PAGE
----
Perez v. Wells Fargo N.A.

Decision Date18 December 2014
Docket NumberNo. 13–13853.,13–13853.
Citation774 F.3d 1329
PartiesEnora PEREZ, d.b.a. Perez Center, Counter Defendant Plaintiff–Appellant, v. WELLS FARGO N.A., Counter Claimant Defendant–Appellee, First John Doe Through Tenth John Doe, inclusive, Defendant–Appellee, United States of America, Third Party Defendant.
CourtU.S. Court of Appeals — Eleventh Circuit

Roy E. Barnes, James Cameron Tribble, Barnes Law Group, LLC, Marietta, GA, Kenneth C. Fuller, John Scott Husser, John S. Husser, PC, Rome, GA, for PlaintiffAppellant.

Nancy H. Baughan, Rebeccah L. Bower, Parker Hudson Rainer & Dobbs, LLP, Atlanta, GA, for DefendantAppellee.

Before WILSON and ROSENBAUM, Circuit Judges, and SCHLESINGER,* District Judge.


ROSENBAUM, Circuit Judge:

A [r]ose is a rose is a rose is a rose.”1 And a motion for an entry of default judgment is a motion for an entry of default judgment is a motion for an entry of default judgment is a motion for an entry of default judgment—even if its writer calls it a motion for judgment on the pleadings. So Rule 55's standard of “good cause” for setting aside an entry of default judgment—not the higher one of “excusable neglect” applicable to missed deadlines outside the default context—governs the court's determination of whether, despite her one-time error in not responding to a pleading, the non-moving party should get the opportunity to have her case considered on the merits before final judgment against her is entered.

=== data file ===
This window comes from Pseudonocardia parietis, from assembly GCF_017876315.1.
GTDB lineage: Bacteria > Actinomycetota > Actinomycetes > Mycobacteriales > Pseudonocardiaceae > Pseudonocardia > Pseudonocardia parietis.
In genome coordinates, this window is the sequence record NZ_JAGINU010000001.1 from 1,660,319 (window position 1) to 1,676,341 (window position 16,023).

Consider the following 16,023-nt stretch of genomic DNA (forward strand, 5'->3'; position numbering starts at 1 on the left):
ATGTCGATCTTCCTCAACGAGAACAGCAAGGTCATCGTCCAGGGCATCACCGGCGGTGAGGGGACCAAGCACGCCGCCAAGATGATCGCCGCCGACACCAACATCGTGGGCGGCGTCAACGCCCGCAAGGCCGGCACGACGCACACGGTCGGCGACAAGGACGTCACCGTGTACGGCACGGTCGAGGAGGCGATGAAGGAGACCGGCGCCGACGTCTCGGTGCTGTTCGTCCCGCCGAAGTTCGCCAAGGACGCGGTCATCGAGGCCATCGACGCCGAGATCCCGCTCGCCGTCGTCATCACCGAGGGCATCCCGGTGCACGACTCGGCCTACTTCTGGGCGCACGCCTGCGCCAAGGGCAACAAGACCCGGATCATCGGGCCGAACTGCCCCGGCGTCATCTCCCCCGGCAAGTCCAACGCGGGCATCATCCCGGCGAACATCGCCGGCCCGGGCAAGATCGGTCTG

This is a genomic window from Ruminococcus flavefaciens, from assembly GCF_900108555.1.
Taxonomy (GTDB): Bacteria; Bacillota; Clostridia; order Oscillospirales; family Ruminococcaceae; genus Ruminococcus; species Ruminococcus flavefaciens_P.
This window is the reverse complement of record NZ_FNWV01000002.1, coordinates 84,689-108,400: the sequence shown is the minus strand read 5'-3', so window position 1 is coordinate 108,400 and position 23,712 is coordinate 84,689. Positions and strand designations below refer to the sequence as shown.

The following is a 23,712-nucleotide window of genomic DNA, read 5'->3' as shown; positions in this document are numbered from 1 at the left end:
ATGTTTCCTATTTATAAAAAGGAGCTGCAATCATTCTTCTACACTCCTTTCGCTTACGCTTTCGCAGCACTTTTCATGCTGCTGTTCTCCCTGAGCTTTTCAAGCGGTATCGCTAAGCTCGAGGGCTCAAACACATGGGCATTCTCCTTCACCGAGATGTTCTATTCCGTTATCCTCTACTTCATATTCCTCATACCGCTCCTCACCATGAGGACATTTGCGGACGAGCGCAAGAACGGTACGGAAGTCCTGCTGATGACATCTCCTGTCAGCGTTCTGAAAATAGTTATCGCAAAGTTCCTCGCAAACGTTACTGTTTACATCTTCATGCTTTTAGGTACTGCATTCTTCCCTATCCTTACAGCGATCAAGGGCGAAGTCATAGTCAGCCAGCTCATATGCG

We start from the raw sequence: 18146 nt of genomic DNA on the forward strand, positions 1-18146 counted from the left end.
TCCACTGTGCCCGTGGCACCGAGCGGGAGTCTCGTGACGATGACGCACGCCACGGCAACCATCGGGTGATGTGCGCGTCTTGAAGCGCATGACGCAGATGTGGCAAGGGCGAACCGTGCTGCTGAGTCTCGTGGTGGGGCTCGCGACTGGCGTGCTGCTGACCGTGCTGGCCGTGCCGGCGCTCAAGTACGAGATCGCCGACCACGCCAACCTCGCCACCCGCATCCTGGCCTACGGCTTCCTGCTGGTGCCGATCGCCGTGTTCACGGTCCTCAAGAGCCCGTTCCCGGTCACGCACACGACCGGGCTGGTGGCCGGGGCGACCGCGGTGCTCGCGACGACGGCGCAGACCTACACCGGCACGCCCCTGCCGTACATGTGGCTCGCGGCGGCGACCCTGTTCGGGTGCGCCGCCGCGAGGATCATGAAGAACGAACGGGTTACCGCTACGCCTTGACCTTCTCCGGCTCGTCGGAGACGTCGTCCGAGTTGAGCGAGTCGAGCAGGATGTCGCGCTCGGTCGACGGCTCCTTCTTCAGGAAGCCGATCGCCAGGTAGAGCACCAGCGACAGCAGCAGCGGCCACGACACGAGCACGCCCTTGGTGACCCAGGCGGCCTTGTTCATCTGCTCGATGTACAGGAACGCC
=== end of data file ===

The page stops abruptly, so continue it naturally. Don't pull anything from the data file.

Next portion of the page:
In this case, Defendant–Counterclaimant Wells Fargo, N.A. (Wells Fargo), in its so-called motion for judgment on the pleadings,” urged the court to apply the excusable-neglect standard to preclude Plaintiff–Counter–defendant Enora Perez from filing an answer to Wells Fargo's counterclaim after Perez missed a single deadline to respond to the counterclaim. Then, because Perez had not been permitted to file her answer, Wells Fargo argued that the court should deem Wells Fargo's allegations in its counterclaim admitted and enter judgment in Wells Fargo's favor (a default judgment by any other name).2 The court granted Wells Fargo's motion, effectively entering what amounted to a default judgment against Perez.

But process matters. And we have a strong preference for deciding cases on the merits—not based on a single missed deadline—whenever reasonably possible. So the order granting judgment on the pleadings and denying Perez the opportunity to file an answer to Wells Fargo's counterclaim must be reversed, and Perez must be given a chance to demonstrate that she should have her case considered on the merits. We also conclude that the district court's order denying Perez's motion to amend her complaint must be reversed.